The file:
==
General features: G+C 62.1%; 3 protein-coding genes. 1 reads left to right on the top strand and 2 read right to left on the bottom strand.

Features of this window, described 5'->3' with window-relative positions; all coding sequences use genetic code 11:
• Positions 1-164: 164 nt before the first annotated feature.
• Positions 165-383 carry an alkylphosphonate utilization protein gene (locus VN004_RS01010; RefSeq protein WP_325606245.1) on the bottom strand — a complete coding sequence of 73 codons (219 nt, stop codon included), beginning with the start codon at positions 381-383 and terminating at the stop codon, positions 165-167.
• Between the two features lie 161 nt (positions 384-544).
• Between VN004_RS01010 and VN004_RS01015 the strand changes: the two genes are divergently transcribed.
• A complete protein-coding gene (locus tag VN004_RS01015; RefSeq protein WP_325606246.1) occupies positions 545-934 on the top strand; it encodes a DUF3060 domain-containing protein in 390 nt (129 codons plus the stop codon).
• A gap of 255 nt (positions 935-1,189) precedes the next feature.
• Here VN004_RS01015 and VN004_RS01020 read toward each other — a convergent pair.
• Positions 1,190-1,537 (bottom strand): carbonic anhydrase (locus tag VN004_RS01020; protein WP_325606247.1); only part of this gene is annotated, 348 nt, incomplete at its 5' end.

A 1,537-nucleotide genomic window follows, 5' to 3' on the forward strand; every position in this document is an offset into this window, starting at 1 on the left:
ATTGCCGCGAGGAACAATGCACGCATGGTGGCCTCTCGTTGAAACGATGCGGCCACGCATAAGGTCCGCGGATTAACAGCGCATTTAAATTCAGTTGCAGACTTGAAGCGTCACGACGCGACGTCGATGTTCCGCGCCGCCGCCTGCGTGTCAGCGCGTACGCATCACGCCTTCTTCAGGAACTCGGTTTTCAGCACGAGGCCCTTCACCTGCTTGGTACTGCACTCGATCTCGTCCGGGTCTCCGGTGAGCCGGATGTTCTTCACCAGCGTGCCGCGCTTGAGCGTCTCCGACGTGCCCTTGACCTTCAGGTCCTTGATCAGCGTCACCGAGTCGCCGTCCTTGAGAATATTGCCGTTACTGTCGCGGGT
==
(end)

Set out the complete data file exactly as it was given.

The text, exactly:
General features: G+C 62.1%; 3 protein-coding genes. 1 reads left to right on the top strand and 2 read right to left on the bottom strand.

Features of this window, described 5'->3' with window-relative positions; all coding sequences use genetic code 11:
• Positions 1-164: 164 nt before the first annotated feature.
• Positions 165-383 carry an alkylphosphonate utilization protein gene (locus VN004_RS01010; RefSeq protein WP_325606245.1) on the bottom strand — a complete coding sequence of 73 codons (219 nt, stop codon included), beginning with the start codon at positions 381-383 and terminating at the stop codon, positions 165-167.
• Between the two features lie 161 nt (positions 384-544).
• Between VN004_RS01010 and VN004_RS01015 the strand changes: the two genes are divergently transcribed.
• A complete protein-coding gene (locus tag VN004_RS01015; RefSeq protein WP_325606246.1) occupies positions 545-934 on the top strand; it encodes a DUF3060 domain-containing protein in 390 nt (129 codons plus the stop codon).
• A gap of 255 nt (positions 935-1,189) precedes the next feature.
• Here VN004_RS01015 and VN004_RS01020 read toward each other — a convergent pair.
• Positions 1,190-1,537 (bottom strand): carbonic anhydrase (locus tag VN004_RS01020; protein WP_325606247.1); only part of this gene is annotated, 348 nt, incomplete at its 5' end.

A 1,537-nucleotide genomic window follows, 5' to 3' on the forward strand; every position in this document is an offset into this window, starting at 1 on the left:
ATTGCCGCGAGGAACAATGCACGCATGGTGGCCTCTCGTTGAAACGATGCGGCCACGCATAAGGTCCGCGGATTAACAGCGCATTTAAATTCAGTTGCAGACTTGAAGCGTCACGACGCGACGTCGATGTTCCGCGCCGCCGCCTGCGTGTCAGCGCGTACGCATCACGCCTTCTTCAGGAACTCGGTTTTCAGCACGAGGCCCTTCACCTGCTTGGTACTGCACTCGATCTCGTCCGGGTCTCCGGTGAGCCGGATGTTCTTCACCAGCGTGCCGCGCTTGAGCGTCTCCGACGTGCCCTTGACCTTCAGGTCCTTGATCAGCGTCACCGAGTCGCCGTCCTTGAGAATATTGCCGTTACTGTCGCGGGT